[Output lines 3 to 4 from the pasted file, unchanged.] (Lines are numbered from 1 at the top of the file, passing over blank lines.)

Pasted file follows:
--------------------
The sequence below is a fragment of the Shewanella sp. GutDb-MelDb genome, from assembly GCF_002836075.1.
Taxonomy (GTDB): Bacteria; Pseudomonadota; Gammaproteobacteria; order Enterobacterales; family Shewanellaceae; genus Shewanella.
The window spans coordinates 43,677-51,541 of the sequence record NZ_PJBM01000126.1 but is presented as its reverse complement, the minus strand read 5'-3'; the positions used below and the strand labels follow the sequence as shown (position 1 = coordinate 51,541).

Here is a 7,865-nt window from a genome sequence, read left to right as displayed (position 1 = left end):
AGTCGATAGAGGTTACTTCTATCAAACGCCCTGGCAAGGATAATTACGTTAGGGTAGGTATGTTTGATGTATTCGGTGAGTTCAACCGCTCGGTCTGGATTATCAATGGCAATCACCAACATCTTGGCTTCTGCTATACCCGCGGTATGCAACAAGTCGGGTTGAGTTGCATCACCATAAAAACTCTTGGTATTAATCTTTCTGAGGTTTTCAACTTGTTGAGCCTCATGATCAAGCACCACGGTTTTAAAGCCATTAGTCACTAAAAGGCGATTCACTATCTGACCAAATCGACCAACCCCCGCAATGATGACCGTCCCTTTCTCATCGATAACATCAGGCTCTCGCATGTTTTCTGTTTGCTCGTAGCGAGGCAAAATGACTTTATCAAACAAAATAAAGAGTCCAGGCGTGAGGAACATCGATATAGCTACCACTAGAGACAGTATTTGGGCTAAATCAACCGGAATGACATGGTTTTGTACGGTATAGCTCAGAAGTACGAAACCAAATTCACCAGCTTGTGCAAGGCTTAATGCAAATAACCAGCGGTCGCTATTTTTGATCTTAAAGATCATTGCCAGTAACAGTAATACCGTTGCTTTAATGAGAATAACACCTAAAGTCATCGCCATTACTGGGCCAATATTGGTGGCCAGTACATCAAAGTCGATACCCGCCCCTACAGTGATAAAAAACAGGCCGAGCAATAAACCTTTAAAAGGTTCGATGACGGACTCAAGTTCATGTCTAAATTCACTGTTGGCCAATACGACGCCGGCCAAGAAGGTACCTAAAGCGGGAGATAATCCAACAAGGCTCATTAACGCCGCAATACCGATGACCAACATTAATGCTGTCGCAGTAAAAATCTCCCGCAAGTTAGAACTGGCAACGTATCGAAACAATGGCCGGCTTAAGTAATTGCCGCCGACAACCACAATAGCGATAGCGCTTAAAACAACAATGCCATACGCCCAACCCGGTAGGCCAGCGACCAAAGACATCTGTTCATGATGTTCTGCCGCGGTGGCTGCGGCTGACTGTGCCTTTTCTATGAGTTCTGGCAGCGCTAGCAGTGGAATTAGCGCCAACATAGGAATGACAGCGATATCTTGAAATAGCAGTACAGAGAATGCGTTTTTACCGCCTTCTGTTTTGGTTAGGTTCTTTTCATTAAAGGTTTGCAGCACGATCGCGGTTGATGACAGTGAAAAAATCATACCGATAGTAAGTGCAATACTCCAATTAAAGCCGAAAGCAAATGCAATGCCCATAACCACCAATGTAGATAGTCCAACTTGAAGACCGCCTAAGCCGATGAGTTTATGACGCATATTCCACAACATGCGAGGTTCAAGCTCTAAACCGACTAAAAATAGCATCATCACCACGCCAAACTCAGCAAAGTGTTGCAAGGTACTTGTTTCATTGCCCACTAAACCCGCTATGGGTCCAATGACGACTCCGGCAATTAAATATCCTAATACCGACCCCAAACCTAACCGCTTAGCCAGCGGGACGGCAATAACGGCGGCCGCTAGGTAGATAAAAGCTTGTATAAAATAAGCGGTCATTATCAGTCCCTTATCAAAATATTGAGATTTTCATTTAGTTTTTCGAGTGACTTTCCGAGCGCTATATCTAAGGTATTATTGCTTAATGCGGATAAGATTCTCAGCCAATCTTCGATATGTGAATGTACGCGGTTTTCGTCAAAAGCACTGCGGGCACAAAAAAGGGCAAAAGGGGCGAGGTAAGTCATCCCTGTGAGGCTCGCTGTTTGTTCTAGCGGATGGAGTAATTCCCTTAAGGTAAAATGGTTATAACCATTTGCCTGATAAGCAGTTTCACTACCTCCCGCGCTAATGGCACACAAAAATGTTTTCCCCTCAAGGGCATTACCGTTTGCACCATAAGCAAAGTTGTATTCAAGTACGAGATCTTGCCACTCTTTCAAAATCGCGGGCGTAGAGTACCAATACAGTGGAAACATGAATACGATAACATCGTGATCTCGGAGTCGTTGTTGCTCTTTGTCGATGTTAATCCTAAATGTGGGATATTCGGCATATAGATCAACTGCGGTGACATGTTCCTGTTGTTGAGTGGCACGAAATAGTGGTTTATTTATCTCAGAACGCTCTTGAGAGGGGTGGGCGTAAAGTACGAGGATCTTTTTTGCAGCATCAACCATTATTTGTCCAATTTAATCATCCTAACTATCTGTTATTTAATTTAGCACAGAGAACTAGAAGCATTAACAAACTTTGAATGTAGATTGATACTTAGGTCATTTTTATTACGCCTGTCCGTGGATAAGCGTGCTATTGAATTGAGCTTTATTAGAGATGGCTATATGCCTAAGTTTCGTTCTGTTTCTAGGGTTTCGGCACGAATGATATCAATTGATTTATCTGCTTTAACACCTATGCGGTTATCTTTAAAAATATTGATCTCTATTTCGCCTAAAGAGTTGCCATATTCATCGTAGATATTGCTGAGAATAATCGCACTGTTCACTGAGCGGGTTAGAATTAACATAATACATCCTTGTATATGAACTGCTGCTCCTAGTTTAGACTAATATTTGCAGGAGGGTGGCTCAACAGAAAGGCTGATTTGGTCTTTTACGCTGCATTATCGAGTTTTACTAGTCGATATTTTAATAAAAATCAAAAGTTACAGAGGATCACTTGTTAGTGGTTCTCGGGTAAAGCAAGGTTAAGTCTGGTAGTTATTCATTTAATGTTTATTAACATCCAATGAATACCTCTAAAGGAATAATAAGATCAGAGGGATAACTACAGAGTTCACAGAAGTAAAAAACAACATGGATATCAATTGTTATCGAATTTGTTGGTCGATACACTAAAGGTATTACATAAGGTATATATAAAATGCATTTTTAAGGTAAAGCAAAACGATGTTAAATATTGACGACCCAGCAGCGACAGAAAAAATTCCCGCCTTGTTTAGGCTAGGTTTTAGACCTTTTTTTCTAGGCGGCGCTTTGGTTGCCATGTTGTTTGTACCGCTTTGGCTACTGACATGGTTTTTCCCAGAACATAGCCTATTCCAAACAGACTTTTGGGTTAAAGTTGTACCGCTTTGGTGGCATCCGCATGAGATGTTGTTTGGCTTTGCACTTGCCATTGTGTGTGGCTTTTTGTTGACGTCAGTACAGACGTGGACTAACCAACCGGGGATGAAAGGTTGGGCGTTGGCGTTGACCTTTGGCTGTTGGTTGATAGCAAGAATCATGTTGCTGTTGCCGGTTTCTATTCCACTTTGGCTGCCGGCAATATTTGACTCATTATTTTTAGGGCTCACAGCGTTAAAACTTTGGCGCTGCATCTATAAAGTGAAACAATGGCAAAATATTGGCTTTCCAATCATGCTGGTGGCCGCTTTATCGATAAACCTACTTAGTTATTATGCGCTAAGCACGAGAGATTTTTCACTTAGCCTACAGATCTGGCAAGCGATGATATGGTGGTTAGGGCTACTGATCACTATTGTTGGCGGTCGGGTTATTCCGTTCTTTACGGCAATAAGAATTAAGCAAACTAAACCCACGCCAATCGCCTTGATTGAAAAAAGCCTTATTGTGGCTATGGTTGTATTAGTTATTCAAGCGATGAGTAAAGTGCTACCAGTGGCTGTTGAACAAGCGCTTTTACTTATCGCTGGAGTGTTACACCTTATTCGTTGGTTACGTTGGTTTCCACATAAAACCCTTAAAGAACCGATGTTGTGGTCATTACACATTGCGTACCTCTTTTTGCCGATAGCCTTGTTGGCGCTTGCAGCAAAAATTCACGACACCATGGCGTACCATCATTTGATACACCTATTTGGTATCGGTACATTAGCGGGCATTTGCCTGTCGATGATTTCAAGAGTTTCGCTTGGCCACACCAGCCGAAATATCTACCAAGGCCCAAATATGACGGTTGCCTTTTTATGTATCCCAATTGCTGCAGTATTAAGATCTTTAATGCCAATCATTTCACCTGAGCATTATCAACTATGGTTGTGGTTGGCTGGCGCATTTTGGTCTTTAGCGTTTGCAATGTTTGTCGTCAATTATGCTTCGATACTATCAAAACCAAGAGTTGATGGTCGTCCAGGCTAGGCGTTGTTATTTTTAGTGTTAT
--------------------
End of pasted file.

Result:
The window spans coordinates 43,677-51,541 of the sequence record NZ_PJBM01000126.1 but is presented as its reverse complement, the minus strand read 5'-3'; the positions used below and the strand labels follow the sequence as shown (position 1 = coordinate 51,541).

Here is a 7,865-nt window from a genome sequence, read left to right as displayed (position 1 = left end):